Elon: Yes, it’s a good question. I think a lot of people think I must spend a lot of time with media or on businessy things*. But actually almost all my time, like 80% of it, is spent on engineering and design.* Engineering and design, so it’s developing next-generation product. That’s 80% of it.

Interviewer: You probably don’t remember this. A very long time ago, many, many, years, you took me on a tour of SpaceX. And the most impressive thing was that you knew every detail of the rocket and every piece of engineering that went into it. And I don’t think many people get that about you.

Elon: Yeah. I think a lot of people think I’m kind of a business person or something, which is fine. Business is fine. But really it’s like at SpaceX, Gwynne Shotwell is Chief Operating Officer. She manages legal, finance, sales, and general business activity. And then my time is almost entirely with the engineering team, working on improving the Falcon 9 and our Dragon spacecraft and developing the Mars Colonial architecture. At Tesla, it’s working on the Model 3 and, yeah, so I’m in the design studio, take up a half a day a week, dealing with aesthetics and look-and-feel things. And then most of the rest of the week is just going through engineering of the car itself as well as engineering of the factory. Because the biggest epiphany I’ve had this year is that what really matters is the machine that builds the machine, the factory. And that is at least two orders of magnitude harder than the vehicle itself.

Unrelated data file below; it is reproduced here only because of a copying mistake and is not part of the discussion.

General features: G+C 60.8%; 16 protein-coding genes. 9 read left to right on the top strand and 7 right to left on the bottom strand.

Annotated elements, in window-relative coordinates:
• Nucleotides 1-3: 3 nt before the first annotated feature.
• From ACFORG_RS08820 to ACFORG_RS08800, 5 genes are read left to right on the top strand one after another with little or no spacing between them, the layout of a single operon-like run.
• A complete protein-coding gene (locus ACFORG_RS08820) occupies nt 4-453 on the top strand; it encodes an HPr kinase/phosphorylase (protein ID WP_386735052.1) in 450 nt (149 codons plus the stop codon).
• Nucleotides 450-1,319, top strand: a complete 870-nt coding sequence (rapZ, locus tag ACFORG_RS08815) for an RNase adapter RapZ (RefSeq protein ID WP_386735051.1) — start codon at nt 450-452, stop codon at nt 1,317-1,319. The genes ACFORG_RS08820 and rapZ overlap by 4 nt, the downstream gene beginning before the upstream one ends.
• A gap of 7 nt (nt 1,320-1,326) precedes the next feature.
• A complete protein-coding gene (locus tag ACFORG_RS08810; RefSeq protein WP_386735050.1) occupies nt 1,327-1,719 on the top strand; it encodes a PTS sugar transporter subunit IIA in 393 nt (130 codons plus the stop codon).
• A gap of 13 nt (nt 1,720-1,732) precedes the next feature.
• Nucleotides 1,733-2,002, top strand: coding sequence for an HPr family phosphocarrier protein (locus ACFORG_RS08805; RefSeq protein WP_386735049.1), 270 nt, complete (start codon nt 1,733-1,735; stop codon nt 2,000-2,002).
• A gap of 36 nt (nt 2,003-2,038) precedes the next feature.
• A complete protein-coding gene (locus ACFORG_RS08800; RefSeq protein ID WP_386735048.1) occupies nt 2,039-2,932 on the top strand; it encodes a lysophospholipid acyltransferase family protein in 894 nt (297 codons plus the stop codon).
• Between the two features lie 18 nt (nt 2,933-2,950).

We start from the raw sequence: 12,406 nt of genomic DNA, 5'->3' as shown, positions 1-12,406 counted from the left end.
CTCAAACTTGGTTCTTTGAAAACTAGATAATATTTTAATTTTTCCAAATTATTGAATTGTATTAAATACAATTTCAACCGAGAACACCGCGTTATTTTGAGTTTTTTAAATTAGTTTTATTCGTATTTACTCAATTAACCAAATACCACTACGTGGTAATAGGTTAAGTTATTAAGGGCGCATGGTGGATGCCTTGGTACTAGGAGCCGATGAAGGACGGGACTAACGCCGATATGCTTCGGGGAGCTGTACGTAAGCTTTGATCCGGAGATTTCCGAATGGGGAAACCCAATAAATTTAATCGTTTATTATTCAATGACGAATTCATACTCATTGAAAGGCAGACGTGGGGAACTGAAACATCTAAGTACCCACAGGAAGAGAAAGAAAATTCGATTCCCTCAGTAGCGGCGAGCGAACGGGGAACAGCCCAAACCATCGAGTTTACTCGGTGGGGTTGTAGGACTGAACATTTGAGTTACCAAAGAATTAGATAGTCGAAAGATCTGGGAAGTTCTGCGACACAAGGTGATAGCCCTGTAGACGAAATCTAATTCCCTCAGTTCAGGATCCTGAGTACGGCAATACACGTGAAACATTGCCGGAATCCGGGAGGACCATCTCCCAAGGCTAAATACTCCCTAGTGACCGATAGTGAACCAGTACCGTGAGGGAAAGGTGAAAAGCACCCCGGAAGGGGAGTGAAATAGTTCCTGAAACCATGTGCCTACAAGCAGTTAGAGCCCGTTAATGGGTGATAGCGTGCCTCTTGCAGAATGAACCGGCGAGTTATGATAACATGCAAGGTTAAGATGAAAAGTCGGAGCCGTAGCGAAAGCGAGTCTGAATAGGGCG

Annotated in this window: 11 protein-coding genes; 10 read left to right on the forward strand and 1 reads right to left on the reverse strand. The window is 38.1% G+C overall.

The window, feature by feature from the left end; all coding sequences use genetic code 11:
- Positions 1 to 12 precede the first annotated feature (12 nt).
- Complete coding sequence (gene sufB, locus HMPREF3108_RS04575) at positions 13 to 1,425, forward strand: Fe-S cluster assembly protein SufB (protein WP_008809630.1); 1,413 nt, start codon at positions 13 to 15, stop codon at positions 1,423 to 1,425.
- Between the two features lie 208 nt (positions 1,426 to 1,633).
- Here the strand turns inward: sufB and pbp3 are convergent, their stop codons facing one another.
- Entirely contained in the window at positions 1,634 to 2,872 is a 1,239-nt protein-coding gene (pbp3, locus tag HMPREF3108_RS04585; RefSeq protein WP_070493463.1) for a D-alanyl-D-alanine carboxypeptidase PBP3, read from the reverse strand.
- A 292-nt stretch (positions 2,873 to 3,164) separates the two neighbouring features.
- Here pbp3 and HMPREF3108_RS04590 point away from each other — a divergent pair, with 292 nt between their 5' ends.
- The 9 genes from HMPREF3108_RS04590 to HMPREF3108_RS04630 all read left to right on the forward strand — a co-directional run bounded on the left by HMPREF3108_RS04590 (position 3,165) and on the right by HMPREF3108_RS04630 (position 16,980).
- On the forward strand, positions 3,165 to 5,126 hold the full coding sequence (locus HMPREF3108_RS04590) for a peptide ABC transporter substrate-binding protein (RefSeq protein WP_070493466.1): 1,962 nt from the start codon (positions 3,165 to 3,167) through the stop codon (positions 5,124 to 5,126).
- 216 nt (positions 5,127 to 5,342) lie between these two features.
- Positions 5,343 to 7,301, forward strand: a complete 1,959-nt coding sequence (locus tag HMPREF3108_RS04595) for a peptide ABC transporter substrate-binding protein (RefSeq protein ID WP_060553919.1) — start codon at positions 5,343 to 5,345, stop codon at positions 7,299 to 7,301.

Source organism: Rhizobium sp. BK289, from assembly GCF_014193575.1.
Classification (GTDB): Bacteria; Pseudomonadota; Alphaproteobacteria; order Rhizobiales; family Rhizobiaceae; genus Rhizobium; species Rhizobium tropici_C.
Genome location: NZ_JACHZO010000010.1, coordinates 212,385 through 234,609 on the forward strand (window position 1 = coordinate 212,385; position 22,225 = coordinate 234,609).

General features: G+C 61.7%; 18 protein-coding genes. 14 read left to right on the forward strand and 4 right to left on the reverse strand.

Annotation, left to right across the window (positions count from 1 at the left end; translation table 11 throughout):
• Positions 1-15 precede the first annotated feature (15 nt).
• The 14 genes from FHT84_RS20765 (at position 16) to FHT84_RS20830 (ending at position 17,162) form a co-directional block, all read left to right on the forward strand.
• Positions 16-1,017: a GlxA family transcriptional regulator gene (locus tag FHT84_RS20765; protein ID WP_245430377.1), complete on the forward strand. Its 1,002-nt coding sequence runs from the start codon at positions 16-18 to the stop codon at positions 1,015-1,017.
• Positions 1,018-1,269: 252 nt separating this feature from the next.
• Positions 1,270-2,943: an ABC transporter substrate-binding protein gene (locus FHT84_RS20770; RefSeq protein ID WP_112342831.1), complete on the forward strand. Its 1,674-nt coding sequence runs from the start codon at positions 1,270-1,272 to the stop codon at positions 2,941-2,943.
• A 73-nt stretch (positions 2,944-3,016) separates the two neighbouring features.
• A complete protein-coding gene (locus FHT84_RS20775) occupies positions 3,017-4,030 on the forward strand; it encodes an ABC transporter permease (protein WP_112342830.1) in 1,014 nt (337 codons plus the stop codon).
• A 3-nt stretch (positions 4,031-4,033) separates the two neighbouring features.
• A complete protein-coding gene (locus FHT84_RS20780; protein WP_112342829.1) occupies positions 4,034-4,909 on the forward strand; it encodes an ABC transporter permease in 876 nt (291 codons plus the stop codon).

What is the Purpose of This Story?

Personally I don’t’ think this story onto itself is all that interesting, so why write it? The misconceptions about Elon Musk is simply so frequent that it is useful for people to have a link to a source which can set the record straight. That also applies if I write any story about anything Elon Musk or SpaceX related.

I don’t want to be sucked into endless debates with people claiming Elon Musk is a fraud, charlatan, clever sales guy or similar rather than an actual technical person. It can get distracting to spend energy on such basics. Thus it is better to have a page properly documenting who Elon Musk is.

Of course you will never be able to convince everyone. There are people who have dedicate a lot of resources into having whole websites tracking anything Elon Musk has every said which has been proven wrong on inaccurate. For some reason, there are many people who see it as important to “get” Elon Musk for something.

Don’t get me wrong. I think Elon Musk actually writes a fair amount of stupid stuff on twitter. For instance a lot of the nutty stuff he said about COIVD19. However being wrong on COVID19 doesn’t mean Elon Musk is clueless about rockets. Even very smart people can make grave mistakes. Anyone having problems grasping that may be interested in reading Thinking, Fast and Slow, by psychologist Daniel Kahneman. It talks about how we humans have two different systems for thinking.

Other Stories about Space Exploration and Elon Musk

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Erik Engheim

Geek dad, living in Oslo, Norway with passion for UX, Julia programming, science, teaching, reading and writing.